With his unparalleled abilities and breath-taking high action shots, Aaron Brimhall has taken the motorcycle photography scene by storm. Building a very passionate online following, you can find his work reposted on blogs across the globe.
We wanted to take a look at how it all began, from picking up a camera, to shooting promotional stuff for Biltwell.
The Interviews: Aaron Brimhall
When did you begin to take photographs?
I started in my senior year of high school just for fun. My wife Sal, at the time was my girlfriend, she had a photography class and I would just go with her to do her ‘photography homework’. She got me stoked on it. I’ve always painted and used to draw a lot. So I think taking photos for me was a little easier and I could get creative in a different way. It was a lot of fun. And I just stuck with it every since.
Every photographer has a few staples pieces, what’s in your day-to-day gear bag?
Well I don’t use a lot as of now, But I have a Canon 5D Mark III, 24-70mm, 40mm, and a really awesome 50mm that’s for an old Pentax. Found a nice adaptor for that and it’s pretty dang buttery when you get the shot in focus. But right now we are in the market to get some lenses and other equipment. After that…. It’s game on!
What’s the one piece of gear that you couldn’t live without?
The one piece of gear that I could definitely not live without would be my camera body. Ha!
Talk us through your post production process…
I mainly just use photoshop and Lightroom. That’s it. Nothing too serious.
How did you get into shooting motorcycle imagery?
Motorcycle photos have always caught my eye. I always would go on Instagram or Bike Exif and look at the different styles of bikes/photography that went into that shot. It all started about 3 years ago when my cousin Zach came over and told me he would make my CB650 into a little cafe. I didn’t know a whole lot about bikes but he came over every single day for about 3 months and I just watched him tear apart my bike. I started getting a little more hands on with the build and somehow it made me really more interested in bikes. And definitely wanted to start shooting motorcycle stuff.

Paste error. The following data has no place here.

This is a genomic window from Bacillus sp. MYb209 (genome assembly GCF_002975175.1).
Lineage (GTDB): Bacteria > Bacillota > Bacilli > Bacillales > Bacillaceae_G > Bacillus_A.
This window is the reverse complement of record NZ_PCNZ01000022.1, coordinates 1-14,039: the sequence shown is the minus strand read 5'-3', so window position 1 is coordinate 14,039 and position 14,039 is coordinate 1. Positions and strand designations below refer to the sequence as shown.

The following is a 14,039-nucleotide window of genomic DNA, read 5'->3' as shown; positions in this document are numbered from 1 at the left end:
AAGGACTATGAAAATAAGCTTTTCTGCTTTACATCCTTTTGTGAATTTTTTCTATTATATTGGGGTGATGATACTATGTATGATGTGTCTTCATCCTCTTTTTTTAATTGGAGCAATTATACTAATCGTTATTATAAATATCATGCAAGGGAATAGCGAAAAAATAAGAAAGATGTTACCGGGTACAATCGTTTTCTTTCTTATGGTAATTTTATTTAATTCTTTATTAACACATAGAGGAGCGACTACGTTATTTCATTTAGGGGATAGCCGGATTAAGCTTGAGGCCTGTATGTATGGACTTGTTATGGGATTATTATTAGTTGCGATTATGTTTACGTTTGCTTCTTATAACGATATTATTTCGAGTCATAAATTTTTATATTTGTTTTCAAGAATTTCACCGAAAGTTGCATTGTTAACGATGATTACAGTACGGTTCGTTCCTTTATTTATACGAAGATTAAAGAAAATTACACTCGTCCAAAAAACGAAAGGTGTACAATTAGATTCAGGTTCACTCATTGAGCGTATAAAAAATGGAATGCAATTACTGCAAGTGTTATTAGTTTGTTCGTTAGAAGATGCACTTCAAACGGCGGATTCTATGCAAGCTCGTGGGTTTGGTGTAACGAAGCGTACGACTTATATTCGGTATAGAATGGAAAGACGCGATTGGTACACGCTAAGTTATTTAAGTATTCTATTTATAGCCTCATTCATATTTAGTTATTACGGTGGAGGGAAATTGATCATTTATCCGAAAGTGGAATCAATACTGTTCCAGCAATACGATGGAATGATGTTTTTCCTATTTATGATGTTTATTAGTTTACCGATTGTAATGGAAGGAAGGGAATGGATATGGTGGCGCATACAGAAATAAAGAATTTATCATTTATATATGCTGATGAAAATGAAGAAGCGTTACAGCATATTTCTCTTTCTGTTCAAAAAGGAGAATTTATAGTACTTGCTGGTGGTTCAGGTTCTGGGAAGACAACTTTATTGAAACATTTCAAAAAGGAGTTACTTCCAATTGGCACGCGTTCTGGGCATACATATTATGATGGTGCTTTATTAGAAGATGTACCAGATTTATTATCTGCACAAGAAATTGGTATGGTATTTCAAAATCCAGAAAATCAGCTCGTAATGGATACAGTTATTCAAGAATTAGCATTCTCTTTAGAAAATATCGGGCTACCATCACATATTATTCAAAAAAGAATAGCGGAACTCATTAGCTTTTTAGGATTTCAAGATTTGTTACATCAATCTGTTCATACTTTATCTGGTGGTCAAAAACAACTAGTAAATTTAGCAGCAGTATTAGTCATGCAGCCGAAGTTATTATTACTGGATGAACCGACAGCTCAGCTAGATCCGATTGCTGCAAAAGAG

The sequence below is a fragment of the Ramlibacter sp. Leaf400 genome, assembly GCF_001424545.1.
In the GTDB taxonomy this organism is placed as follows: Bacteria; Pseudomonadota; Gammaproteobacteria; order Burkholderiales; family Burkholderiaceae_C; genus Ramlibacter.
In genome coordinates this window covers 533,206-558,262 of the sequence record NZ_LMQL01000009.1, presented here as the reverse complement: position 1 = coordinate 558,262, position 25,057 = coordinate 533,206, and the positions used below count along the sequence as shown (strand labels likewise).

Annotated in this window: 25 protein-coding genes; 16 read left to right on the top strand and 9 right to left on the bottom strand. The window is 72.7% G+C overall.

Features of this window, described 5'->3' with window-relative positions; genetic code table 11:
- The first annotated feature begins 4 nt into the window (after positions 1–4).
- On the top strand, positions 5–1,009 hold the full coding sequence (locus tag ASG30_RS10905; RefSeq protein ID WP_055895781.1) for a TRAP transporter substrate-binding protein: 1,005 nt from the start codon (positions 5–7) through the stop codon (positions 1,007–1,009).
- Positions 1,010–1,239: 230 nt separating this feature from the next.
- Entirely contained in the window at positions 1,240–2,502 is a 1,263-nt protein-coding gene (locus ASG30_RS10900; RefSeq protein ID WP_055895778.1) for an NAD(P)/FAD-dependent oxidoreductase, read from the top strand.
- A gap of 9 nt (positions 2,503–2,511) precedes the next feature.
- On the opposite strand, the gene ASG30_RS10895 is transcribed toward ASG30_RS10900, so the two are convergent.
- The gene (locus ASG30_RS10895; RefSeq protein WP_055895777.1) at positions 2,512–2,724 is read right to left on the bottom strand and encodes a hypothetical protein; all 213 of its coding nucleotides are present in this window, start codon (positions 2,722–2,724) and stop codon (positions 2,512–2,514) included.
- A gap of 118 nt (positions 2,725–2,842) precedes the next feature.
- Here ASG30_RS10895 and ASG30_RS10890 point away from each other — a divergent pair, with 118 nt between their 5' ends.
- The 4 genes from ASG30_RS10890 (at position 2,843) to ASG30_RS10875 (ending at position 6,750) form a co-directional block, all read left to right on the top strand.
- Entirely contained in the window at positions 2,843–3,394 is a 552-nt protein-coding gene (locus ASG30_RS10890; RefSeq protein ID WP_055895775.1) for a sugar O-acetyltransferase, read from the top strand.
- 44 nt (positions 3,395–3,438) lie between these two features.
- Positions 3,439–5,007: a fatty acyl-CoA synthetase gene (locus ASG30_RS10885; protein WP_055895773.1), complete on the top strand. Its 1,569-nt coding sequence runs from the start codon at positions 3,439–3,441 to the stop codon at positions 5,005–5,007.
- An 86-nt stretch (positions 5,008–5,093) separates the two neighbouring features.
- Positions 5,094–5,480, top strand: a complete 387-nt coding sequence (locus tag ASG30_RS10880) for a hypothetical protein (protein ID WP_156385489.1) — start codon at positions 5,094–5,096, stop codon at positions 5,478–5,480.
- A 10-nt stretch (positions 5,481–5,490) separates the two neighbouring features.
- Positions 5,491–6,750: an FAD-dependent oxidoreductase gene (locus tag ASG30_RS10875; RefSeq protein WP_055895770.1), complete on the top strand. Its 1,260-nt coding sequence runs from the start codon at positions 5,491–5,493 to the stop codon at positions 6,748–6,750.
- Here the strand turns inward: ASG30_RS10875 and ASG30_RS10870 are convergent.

Your local surroundings seem idealistic with regards to riding, how has that influenced your work?
You’ve probably heard of “Bolts Action”…. They are the ones who really got me into motorcycles way back to my sophomore year of high school. Jeremy Jones has always been a huge influence on me and seeing him ripping around his bike in SLC (Salt Lake City) and on little edits got me pumped on wanting to get a scoot. But they’re one of the originals here in Salt Lake. My friends and I earlier this year would literally go out everyday and just ride. You can never get a better picture than when riding with your homies having the best of times. A picture just doesn’t turn out the same when you plan something.
What motorcycle do you ride?
Right now I have an ’05 sporty (Harley-Davidson Sportster 883). I bought this bike about 2 years ago while I was living in LA. Sold my CB and car cause I was never driving my car around Los Angeles and I was always using my bicycle at the time. And I didn’t have my CB with me there in Cali. Thought it would be practical to get the bike I always wanted and rip around traffic in Los Angeles.
A lot of your images are clearly well organised, how much planning goes into photographs like this?